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14% rise in company insolvency rate over the last quarter in Northern Ireland

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Sector challenges: Ian Davison

Sector challenges: Ian Davison

Sector challenges: Ian Davison

There was a 14% increase in the number of companies here entering insolvency between July and September this year, new figures have shown.

However, the Insolvency Service statistics revealed a sharp drop in the number of personal insolvencies during the third quarter of 2018.

The 65 company insolvencies between July and September included 30 compulsory liquidations and 24 creditors' voluntary liquidations. The latter category was up from 14 in the same quarter last year.

There were six administrations, four company voluntary arrangements and one administrative receivership.

McErlain's Bakery was among the companies entering administration. The Magherafelt firm behind Genesis Crafty went into administration on August 21, owing at least £4.3m to its creditors.

The process triggered a pre-pack sale to Tayto boss Paul Allen's company Hatch Brothers, for £1.85m. The sale saved 260 jobs, but left around 200 unsecured creditors out of pocket, with some owed six-figure sums.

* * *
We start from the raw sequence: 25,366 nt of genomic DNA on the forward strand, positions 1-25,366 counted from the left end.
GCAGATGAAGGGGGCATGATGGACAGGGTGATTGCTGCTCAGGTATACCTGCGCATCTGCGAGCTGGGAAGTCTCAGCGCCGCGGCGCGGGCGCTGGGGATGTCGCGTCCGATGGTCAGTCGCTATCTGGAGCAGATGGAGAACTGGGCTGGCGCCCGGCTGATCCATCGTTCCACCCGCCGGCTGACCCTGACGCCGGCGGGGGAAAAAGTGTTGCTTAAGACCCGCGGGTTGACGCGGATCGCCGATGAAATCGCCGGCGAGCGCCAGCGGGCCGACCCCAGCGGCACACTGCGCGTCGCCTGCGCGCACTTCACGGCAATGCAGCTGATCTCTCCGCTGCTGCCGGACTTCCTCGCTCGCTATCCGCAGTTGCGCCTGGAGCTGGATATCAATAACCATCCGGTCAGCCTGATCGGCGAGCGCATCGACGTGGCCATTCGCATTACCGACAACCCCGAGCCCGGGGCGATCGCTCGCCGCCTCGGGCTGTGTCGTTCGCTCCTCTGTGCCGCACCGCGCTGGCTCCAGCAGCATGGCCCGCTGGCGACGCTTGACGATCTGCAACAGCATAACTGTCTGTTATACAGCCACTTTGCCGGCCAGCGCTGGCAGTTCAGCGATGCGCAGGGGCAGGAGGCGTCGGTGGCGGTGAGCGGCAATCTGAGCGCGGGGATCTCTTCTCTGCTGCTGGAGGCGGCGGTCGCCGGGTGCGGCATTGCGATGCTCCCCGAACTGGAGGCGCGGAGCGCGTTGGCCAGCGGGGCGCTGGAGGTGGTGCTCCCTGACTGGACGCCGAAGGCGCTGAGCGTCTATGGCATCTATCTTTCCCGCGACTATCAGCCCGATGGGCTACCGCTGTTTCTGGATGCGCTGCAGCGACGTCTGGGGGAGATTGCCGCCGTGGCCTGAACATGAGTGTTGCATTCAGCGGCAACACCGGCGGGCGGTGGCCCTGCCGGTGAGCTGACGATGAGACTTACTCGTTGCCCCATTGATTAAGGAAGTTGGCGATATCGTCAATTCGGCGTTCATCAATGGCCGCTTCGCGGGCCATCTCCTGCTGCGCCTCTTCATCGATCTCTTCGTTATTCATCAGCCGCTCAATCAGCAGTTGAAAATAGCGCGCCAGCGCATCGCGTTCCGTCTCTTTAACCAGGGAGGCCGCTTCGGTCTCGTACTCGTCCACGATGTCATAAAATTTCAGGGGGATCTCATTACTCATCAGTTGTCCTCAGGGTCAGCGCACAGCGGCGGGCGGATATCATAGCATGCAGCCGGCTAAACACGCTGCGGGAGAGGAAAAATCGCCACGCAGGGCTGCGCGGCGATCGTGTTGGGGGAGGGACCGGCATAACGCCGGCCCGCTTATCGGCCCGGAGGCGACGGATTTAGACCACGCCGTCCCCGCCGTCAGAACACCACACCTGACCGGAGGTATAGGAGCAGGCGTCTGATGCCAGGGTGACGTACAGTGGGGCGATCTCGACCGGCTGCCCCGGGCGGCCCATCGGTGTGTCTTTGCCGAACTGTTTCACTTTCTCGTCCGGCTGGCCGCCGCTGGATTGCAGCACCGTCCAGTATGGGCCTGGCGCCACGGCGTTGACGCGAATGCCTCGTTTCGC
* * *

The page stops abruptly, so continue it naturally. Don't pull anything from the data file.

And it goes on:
And in July, barbecued food chain Bubbacue closed its two Belfast venues after a creditors' voluntary liquidation.

Ian Davison from business advisory firm Grant Thornton said given the size of the local economy, the figures did not raise undue concern: "That said, some sectors are facing challenges and we are seeing these particularly in the construction, retail and food services industries. This is highlighted by recent research which indicated that one in four UK businesses have suffered as a result of the insolvency of a customer or supplier within the last six months.

"The fact that there are limited corporate insolvencies is a positive sign for the resilience of our local economy, despite continued sluggish growth."

There were 536 individual insolvencies here over the last three months, a drop of 21.6%.

The number includes 112 bankruptcies, a 30.9% drop on last year, reflecting a general downward trend in since the end of 2016 when the minimum debt a creditor must be owed to make someone bankrupt increased from £750 to £5,000.

There were 313 individual voluntary arrangements (IVAs) recorded between July and September, 23.5% down on the third quarter of 2017.

IVAs involve repaying creditors some or all of what they are owed.

Debt relief orders, now offered to people on low incomes owing less than £20,000, numbered 111 over the quarter.

Belfast Telegraph